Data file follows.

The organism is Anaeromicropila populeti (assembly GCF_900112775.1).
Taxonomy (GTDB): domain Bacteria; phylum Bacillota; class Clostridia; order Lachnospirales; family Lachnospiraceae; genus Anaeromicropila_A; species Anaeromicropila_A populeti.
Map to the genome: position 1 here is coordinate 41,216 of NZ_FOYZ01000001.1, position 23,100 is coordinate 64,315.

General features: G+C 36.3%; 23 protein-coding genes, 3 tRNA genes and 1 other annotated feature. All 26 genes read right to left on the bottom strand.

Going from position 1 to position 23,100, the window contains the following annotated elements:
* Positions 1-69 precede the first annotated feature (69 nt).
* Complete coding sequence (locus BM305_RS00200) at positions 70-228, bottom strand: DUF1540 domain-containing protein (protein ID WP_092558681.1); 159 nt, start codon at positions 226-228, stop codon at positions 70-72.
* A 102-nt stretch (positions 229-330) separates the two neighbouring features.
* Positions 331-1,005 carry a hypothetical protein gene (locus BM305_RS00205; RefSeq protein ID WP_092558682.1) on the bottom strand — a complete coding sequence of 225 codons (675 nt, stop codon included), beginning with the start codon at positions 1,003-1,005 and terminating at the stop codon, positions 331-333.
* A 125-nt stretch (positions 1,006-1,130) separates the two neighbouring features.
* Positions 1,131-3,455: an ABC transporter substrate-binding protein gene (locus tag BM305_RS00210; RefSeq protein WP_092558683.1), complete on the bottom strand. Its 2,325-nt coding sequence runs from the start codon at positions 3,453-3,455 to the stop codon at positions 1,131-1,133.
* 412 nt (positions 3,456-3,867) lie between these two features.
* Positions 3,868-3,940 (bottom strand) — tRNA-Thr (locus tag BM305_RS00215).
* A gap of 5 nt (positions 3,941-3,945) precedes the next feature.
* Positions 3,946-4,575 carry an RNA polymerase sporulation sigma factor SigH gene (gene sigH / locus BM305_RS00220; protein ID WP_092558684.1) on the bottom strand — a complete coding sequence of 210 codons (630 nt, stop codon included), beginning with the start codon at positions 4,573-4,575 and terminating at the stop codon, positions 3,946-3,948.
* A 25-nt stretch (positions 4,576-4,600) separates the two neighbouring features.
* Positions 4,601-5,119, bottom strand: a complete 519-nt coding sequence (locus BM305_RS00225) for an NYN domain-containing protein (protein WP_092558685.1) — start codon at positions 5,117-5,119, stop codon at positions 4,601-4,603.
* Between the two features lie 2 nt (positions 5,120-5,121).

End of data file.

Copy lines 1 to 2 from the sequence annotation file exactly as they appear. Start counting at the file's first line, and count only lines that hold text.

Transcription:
The organism is Anaeromicropila populeti (assembly GCF_900112775.1).
Taxonomy (GTDB): domain Bacteria; phylum Bacillota; class Clostridia; order Lachnospirales; family Lachnospiraceae; genus Anaeromicropila_A; species Anaeromicropila_A populeti.